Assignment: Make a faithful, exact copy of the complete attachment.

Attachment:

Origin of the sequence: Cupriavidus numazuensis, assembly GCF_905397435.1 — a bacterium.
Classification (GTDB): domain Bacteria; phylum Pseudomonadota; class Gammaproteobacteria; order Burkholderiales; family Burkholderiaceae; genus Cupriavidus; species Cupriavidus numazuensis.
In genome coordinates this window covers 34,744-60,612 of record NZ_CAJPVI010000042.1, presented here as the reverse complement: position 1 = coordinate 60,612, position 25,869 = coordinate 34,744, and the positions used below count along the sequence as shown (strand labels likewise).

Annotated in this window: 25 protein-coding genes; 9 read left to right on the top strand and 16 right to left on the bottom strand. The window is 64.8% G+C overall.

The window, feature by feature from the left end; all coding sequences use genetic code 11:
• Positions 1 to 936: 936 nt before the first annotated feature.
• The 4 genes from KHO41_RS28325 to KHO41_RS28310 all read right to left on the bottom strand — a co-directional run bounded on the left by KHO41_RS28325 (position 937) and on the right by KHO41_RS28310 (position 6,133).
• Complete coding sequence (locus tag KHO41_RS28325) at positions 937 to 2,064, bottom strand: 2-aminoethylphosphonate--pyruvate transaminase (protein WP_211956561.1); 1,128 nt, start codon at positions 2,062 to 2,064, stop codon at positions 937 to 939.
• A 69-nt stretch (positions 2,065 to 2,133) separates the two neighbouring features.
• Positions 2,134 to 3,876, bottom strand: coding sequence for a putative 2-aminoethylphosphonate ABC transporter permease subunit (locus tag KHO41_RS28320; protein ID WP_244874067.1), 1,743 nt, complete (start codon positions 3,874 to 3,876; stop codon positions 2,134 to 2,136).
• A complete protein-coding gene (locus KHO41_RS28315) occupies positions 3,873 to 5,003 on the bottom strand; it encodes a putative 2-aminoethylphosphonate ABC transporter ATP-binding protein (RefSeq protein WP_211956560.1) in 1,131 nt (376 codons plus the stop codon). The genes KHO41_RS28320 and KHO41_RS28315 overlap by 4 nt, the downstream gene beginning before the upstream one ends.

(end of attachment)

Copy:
Origin of the sequence: Cupriavidus numazuensis, assembly GCF_905397435.1 — a bacterium.
Classification (GTDB): domain Bacteria; phylum Pseudomonadota; class Gammaproteobacteria; order Burkholderiales; family Burkholderiaceae; genus Cupriavidus; species Cupriavidus numazuensis.
In genome coordinates this window covers 34,744-60,612 of record NZ_CAJPVI010000042.1, presented here as the reverse complement: position 1 = coordinate 60,612, position 25,869 = coordinate 34,744, and the positions used below count along the sequence as shown (strand labels likewise).

Annotated in this window: 25 protein-coding genes; 9 read left to right on the top strand and 16 right to left on the bottom strand. The window is 64.8% G+C overall.

The window, feature by feature from the left end; all coding sequences use genetic code 11:
• Positions 1 to 936: 936 nt before the first annotated feature.
• The 4 genes from KHO41_RS28325 to KHO41_RS28310 all read right to left on the bottom strand — a co-directional run bounded on the left by KHO41_RS28325 (position 937) and on the right by KHO41_RS28310 (position 6,133).
• Complete coding sequence (locus tag KHO41_RS28325) at positions 937 to 2,064, bottom strand: 2-aminoethylphosphonate--pyruvate transaminase (protein WP_211956561.1); 1,128 nt, start codon at positions 2,062 to 2,064, stop codon at positions 937 to 939.
• A 69-nt stretch (positions 2,065 to 2,133) separates the two neighbouring features.
• Positions 2,134 to 3,876, bottom strand: coding sequence for a putative 2-aminoethylphosphonate ABC transporter permease subunit (locus tag KHO41_RS28320; protein ID WP_244874067.1), 1,743 nt, complete (start codon positions 3,874 to 3,876; stop codon positions 2,134 to 2,136).
• A complete protein-coding gene (locus KHO41_RS28315) occupies positions 3,873 to 5,003 on the bottom strand; it encodes a putative 2-aminoethylphosphonate ABC transporter ATP-binding protein (RefSeq protein WP_211956560.1) in 1,131 nt (376 codons plus the stop codon). The genes KHO41_RS28320 and KHO41_RS28315 overlap by 4 nt, the downstream gene beginning before the upstream one ends.